'Golden age of black cinema'

4/12/2013, 6 a.m.
It’s being called the dawn of the “golden age of black cinema.”
Angela, Golden age of Black Cinema

LOS ANGELES – It’s being called the dawn of the “golden age of black cinema.”

And it comes not a moment too late, observers say.

Filmmaker Shola Lynch’s “Free Angela and All Political Prisoners” hit AMC theatres in 10 major markets last week, a fairly large release for an independent documentary. Most significant, however, is that the rollout was managed by CodeBlack Entertainment, a black-owned film studio with a distribution division.

This is big news in a multi-billion dollar industry in which African-Americans frequently play significant roles in front of the camera but are virtually invisible behind it, observers say.

While blacks have been writing, producing and directing films since the dawn of the industry, the rise of CodeBlack is just the latest sign that African Americans are moving into distribution – financially, the most important aspect of the film industry.

Early independent black filmmakers such as Oscar Micheaux and George and Noble Johnson broke the film distribution color barrier in the early 20th century, but widespread distribution has been a barrier to independent black filmmakers since desegregration. Now, with more power to distribute, African Americans also will begin to make more films, said Bill Wynn, a Los Angeles-based film promoter and producer.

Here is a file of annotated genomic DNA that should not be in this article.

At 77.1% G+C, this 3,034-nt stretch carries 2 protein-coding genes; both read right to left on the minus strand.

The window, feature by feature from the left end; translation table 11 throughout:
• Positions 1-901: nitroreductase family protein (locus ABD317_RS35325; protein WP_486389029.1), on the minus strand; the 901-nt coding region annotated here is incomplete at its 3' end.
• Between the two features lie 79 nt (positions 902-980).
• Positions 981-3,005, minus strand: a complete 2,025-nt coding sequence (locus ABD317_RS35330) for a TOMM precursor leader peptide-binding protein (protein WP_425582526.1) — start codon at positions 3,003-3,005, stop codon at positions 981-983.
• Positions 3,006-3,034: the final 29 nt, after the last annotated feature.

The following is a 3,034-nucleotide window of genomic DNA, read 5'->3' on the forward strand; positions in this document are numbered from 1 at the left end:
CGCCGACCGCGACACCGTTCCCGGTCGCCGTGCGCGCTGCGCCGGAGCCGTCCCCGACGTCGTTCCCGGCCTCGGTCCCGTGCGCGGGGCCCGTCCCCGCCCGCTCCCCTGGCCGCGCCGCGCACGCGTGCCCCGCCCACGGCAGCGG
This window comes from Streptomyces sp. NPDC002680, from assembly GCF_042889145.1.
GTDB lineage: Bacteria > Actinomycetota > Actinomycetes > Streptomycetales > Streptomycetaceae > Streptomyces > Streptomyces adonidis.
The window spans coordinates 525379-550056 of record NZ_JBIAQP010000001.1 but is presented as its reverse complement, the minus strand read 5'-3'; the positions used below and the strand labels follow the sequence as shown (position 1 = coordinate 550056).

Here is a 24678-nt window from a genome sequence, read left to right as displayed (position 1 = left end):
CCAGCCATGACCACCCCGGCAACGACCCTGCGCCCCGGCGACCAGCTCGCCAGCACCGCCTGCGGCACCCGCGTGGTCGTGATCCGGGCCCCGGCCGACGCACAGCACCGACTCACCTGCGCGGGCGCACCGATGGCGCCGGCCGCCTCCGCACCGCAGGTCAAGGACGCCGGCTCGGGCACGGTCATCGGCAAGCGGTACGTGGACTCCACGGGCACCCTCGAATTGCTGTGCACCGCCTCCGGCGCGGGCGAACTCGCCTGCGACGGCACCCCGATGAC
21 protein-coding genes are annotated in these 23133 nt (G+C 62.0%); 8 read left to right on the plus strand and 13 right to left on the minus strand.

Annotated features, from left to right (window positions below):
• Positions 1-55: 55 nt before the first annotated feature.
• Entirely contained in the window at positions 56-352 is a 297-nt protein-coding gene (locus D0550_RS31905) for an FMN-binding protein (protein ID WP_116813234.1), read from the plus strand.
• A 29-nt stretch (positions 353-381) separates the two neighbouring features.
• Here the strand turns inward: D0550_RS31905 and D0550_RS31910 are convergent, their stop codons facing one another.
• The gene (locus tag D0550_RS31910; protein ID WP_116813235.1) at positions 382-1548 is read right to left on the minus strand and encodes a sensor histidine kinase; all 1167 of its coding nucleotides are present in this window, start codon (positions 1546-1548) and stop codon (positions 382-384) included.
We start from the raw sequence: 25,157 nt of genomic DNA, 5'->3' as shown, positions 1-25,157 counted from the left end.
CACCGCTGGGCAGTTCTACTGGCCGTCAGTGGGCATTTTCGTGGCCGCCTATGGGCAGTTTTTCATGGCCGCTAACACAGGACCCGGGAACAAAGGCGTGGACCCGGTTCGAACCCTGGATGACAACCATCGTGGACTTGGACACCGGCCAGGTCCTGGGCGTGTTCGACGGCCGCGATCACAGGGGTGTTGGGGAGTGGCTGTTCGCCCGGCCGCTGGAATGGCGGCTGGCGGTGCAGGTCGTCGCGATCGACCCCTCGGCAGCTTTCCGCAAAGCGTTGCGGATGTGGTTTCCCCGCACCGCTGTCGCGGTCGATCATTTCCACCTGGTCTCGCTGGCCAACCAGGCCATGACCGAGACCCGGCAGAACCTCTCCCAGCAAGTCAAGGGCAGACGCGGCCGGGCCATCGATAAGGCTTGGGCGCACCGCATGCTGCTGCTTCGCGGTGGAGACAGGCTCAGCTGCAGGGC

“This is growing every year. People … are creating and putting out their own work,” he said. “That is why I say we are in the golden age of black cinema. There are a number of films [involving African Americans] coming out.”

“Free Angela” was released exclusively in select AMC theatres in New York, Los Angeles, Chicago, Philadelphia, Oakland, San Francisco, Boston, Washington D.C., Atlanta and Detroit nearly a year after CodeBlack, formed a partnership with Lionsgate to help the entertainment company extend its reach into the digital urban market content.

The April 5 release comes in the wake of the March 13 opening of “Better Mus Come,” the first film distributed by ARRAY, a new multi-platform distributor of black independent film. ARRAY is the creation of the African-American Film Festival Releasing Movement (AFFRM), a distribution collective founded in February to push movies from African-American filmmakers into commercial theaters. The collective includes film organizations in Los Angeles, New York, Philadelphia, Seattle and Atlanta.

The Los Angeles-based AFFRM was founded by Ava Duverney, a producer, director and self-distributor of three films – among them, the acclaimed “Middle of Nowhere,” which earned her the 2012 Sundance Best Director Award. The new distribution label will target theaters and other platforms like video-on-demand.

“AFFRM’s new label Array is built to serve the tremendous burst of black cinematic talent across the globe – filmmakers who are embracing new technologies to tell their stories by any means necessary,” ” DuVernay said in a statement.

“The goal is to expand the brand cultivated over our first four theatrical releases by reaching new audiences via both digital and traditional platforms,” she added.

“Better Mus' Come,” to which Array holds all U.S. distribution rights, is the debut of writer and director Storm Saulter. The 104-minute fictionalized drama is a love story that also follows warring political factions in 1970s Jamaica as they enlist the support of gangs to enforce their policies and advance their political agenda.